Since there's some music issues with the emulation of this game on Dreamcast, Shock Troopers needs some good gameplay to make up for it, which it does with ease. Maybe it was just the fact that I hadn't played a game like this for so long, but I had a great time with it. Shock Troopers is an 8-direction shooter; a genre that died along with the arcades and hasn't been seen since. Not even on XBLA or PSN, really. The game plays like some kind of a cross between a shmup and Metal Slug, meaning if you're a Neo Geo fan this is right up your alley. All that being said, there's nothing truly standout about this game. It does what it set out to do and it does it well enough. If you missed out on the arcade days, then I definitely recommend this game. It's a good time capsule of what a generic arcade game was like.

This was on Neo Geo hardware and is an arcade only release. That about sums it up, I believe.

These are on par with the gameplay summary; they do what they set out to do and they do it well enough. The graphics are lightyears ahead of Shit Pilots, but considering that this is the same year Street Fighter III: New Generation came out, they're not impressive either.

If I had played this in the arcades or had time to snag it for MAME, I'd give word, but for the Dreamcast version you'll probably want to mute this. As for the sound effects, they're standard fare.

This is not a bad game at all; the sound emulation will probably turn some away from this, but for those who realize your TV has a volume button, you'll have a great time with it.


Friday, September 9, 2011

The Dreamcast's 12th (US) Birthday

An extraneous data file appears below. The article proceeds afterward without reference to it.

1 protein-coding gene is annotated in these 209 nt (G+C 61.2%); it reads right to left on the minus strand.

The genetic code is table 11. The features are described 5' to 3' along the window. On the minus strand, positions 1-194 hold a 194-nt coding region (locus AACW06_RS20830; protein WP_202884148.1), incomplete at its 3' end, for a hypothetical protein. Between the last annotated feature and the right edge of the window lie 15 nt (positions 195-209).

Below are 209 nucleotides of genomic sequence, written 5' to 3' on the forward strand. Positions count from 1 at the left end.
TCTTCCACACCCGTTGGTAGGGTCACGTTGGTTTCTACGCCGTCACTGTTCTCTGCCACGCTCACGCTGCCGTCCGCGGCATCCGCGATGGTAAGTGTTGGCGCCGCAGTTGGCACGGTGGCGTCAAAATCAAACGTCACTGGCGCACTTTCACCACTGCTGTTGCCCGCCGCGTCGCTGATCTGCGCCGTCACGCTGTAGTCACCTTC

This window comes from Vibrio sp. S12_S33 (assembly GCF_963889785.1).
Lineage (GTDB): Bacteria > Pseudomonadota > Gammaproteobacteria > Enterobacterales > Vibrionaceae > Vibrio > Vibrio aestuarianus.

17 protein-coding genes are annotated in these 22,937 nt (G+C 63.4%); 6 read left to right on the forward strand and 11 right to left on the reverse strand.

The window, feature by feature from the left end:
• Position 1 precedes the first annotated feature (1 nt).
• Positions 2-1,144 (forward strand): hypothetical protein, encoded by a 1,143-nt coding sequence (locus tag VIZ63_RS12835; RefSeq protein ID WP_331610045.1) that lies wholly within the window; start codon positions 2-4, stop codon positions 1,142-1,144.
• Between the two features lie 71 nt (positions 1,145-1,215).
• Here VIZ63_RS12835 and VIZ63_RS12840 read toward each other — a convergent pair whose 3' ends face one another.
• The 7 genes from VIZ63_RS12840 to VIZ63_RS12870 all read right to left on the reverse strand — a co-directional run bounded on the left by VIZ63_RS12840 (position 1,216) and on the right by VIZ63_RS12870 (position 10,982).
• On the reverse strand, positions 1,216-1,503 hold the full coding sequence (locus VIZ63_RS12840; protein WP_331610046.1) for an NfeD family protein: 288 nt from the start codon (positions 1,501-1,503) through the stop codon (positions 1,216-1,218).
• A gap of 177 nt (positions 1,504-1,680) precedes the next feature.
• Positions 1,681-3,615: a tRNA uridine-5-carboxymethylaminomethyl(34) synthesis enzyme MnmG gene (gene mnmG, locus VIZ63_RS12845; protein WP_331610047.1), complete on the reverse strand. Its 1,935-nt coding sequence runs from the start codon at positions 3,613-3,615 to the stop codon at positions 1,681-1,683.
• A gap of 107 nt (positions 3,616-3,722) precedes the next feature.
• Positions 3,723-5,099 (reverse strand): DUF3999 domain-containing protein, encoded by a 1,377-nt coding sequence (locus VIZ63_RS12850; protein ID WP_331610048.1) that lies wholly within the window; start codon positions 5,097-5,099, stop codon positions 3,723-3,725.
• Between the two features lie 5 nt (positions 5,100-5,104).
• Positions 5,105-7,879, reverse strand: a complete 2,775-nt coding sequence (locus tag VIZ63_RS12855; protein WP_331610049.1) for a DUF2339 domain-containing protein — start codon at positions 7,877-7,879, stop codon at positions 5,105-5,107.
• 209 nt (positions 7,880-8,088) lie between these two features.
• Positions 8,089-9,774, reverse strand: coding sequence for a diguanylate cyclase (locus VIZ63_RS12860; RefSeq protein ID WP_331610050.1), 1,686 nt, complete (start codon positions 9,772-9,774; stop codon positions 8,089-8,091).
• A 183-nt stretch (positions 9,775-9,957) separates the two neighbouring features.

There's a reason that all of us still hang around Dreamcast sites, hoping for new content, maybe creating new content or just discussing the good old days. It's different for everyone, but I think all of us have those specific old nostalgic memories about the Dreamcast; the ones where you can smell the room you're in and you know just how the weather is outside. I didn't get a Dreamcast until they were discontinued and dirt cheap, but I had a friend that did, and so did the Sears store at the mall. The Dreamcast came out at an exciting time in almost anyone's life; it was the eve of the new millennium and the world was running full steam ahead. The economy was strong, and it seemed like everything had the potential to become a mammoth franchise. A new Star Wars saga began earlier in the year, Pokemon was at the height of its dominance, the boy band fad was at the tail end of its existence and Eminem was beginning to make parents everywhere terrified.

My first experience with the Dreamcast was at a friend's birthday party. He had gotten a Dreamcast with Sonic Adventure, Ready 2 Rumble, Hydro Thunder, Trick Style and NFL Blitz 2000. The console had such an impact on me that I remember what my friend got for his birthday; he didn't even remember when I asked him a few years ago if he still had the system. I was as blown away with Sonic Adventure as I was when I saw Super Mario 64; this was the beginning of a new era. The graphics were well ahead of the N64 and PSX and the game was fast. Of course no one is ever going to feel that way about Sonic Adventure again; even if it's moderately enjoyable now. To my young self though, this was the greatest thing that could happen. Sega had come along and kicked everyone in the ass.